Genetic Risk for Aortic Aneurysm in Adolescent Idiopathic Scoliosis

J Bone Joint Surg Am. 2015 Sep 2;97(17):1411-7. doi: 10.2106/JBJS.O.00290.


Background: Scoliosis is a feature of several genetic disorders that are also associated with aortic aneurysm, including Marfan syndrome, Loeys-Dietz syndrome, and type-IV Ehlers-Danlos syndrome. Life-threatening complications of aortic aneurysm can be decreased through early diagnosis. Genetic screening for mutations in populations at risk, such as patients with adolescent idiopathic scoliosis, may improve recognition of these disorders.

Methods: The coding regions of five clinically actionable genes associated with scoliosis (COL3A1, FBN1, TGFBR1, TGFBR2, and SMAD3) and aortic aneurysm were sequenced in 343 adolescent idiopathic scoliosis cases. Gene variants that had minor allele frequencies of <0.0001 or were present in human disease mutation databases were identified. Variants were classified as pathogenic, likely pathogenic, or variants of unknown significance.

Results: Pathogenic or likely pathogenic mutations were identified in 0.9% (three) of 343 adolescent idiopathic scoliosis cases. Two patients had pathogenic SMAD3 nonsense mutations consistent with type-III Loeys-Dietz syndrome and one patient had a pathogenic FBN1 mutation with subsequent confirmation of Marfan syndrome. Variants of unknown significance in COL3A1 and FBN1 were identified in 5.0% (seventeen) of 343 adolescent idiopathic scoliosis cases. Six FBN1 variants were previously reported in patients with Marfan syndrome, yet were considered variants of unknown significance based on the level of evidence. Variants of unknown significance occurred most frequently in FBN1 and were associated with greater curve severity, systemic features of Marfan syndrome, and joint hypermobility.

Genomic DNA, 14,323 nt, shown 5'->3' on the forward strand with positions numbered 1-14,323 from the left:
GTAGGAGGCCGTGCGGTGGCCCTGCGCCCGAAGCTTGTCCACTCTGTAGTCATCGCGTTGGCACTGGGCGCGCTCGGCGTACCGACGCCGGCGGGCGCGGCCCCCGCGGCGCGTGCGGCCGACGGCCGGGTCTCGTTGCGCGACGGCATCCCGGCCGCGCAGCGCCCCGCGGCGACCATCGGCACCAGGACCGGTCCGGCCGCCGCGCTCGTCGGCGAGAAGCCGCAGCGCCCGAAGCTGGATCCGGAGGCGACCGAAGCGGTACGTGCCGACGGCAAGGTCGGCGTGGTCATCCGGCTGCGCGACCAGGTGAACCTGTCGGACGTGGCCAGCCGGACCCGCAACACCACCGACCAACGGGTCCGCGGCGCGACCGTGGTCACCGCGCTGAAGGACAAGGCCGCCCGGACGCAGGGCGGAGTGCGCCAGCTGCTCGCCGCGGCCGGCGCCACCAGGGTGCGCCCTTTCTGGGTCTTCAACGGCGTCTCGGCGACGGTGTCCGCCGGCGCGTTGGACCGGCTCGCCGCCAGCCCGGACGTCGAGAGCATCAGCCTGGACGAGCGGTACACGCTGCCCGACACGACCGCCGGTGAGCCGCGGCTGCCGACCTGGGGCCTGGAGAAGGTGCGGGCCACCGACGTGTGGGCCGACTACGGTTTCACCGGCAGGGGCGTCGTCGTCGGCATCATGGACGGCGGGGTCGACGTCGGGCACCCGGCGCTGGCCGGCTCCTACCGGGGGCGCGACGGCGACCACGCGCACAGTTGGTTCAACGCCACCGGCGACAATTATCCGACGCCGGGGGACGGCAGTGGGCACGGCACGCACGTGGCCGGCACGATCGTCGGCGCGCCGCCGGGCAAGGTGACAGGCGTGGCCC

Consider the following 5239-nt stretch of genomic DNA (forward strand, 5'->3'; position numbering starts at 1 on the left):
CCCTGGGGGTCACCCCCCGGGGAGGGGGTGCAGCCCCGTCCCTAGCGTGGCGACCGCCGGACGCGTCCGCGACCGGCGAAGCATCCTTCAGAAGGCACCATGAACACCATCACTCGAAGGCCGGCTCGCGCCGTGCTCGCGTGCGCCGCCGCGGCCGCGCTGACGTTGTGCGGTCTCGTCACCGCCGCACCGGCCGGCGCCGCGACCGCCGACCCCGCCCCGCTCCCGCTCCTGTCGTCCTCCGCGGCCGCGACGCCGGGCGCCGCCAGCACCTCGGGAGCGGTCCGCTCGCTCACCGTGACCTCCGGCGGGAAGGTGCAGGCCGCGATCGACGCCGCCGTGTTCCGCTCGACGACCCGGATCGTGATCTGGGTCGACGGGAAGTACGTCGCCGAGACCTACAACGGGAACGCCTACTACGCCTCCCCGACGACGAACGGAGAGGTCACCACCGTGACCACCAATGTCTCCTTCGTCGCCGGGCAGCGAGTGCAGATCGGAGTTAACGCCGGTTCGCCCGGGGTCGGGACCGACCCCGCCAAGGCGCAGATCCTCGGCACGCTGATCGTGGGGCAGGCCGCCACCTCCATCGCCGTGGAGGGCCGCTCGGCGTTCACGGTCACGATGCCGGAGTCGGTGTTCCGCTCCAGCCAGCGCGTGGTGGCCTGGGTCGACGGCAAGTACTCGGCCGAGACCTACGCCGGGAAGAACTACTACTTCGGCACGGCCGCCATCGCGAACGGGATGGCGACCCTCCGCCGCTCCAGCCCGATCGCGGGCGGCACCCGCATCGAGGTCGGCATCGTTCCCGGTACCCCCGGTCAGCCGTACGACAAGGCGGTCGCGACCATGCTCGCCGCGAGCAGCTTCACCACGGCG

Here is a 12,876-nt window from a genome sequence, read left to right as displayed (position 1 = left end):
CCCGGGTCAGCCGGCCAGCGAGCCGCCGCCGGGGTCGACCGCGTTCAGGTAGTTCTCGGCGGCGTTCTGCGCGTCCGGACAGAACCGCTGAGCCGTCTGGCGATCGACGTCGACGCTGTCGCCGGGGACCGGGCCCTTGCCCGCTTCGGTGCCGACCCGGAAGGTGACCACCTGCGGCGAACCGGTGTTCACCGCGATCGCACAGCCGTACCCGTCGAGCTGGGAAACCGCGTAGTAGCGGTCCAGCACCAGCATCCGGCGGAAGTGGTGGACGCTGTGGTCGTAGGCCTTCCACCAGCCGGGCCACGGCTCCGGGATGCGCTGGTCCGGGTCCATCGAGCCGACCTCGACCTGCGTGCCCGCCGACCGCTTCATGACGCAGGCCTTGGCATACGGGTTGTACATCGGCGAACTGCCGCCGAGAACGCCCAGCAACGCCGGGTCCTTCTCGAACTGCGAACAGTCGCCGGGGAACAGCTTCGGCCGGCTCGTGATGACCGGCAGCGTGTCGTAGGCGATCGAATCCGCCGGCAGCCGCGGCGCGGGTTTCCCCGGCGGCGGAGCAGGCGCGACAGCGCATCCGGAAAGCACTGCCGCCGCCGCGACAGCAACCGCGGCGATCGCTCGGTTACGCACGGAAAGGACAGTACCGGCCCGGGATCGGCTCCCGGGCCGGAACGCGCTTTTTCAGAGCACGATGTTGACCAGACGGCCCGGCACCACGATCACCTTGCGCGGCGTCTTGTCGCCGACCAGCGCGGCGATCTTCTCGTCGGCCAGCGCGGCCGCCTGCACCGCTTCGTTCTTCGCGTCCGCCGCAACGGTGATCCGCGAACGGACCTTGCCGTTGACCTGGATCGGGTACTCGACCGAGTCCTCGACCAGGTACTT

Conclusions: Clinically actionable pathogenic mutations in genes associated with adolescent idiopathic scoliosis and aortic aneurysm are rare in patients with adolescent idiopathic scoliosis who are not suspected of having these disorders, although variants of unknown significance are relatively common.

Clinical relevance: Routine genetic screening of all patients with adolescent idiopathic scoliosis for mutations in clinically actionable aortic aneurysm disease genes is not recommended on the basis of the high frequency of variants of unknown significance. Clinical evaluation and family history should heighten indications for genetic referral and testing.

Publication types

  • Multicenter Study
  • Research Support, N.I.H., Extramural
  • Research Support, Non-U.S. Gov't

MeSH terms

  • Adolescent
  • Aortic Aneurysm / diagnosis
  • Aortic Aneurysm / genetics*
  • Codon, Nonsense / genetics*
  • Collagen Type III / genetics
  • Ehlers-Danlos Syndrome / diagnosis
  • Ehlers-Danlos Syndrome / genetics
  • Female
  • Fibrillin-1
  • Fibrillins
  • Genetic Predisposition to Disease / genetics
  • Genetic Testing / methods
  • Humans
  • Loeys-Dietz Syndrome / diagnosis
  • Loeys-Dietz Syndrome / genetics
  • Male
  • Marfan Syndrome / diagnosis
  • Marfan Syndrome / genetics
  • Microfilament Proteins / genetics
  • Mutation, Missense / genetics*
  • Protein Serine-Threonine Kinases / genetics
  • Receptor, Transforming Growth Factor-beta Type I
  • Receptor, Transforming Growth Factor-beta Type II
  • Receptors, Transforming Growth Factor beta / genetics
  • Risk Factors
  • Scoliosis / genetics*
  • Smad3 Protein / genetics


  • COL3A1 protein, human
  • Codon, Nonsense
  • Collagen Type III
  • FBN1 protein, human
  • Fibrillin-1
  • Fibrillins
  • Microfilament Proteins
  • Receptors, Transforming Growth Factor beta
  • Smad3 Protein
  • Protein Serine-Threonine Kinases
  • Receptor, Transforming Growth Factor-beta Type I
  • Receptor, Transforming Growth Factor-beta Type II
  • TGFBR1 protein, human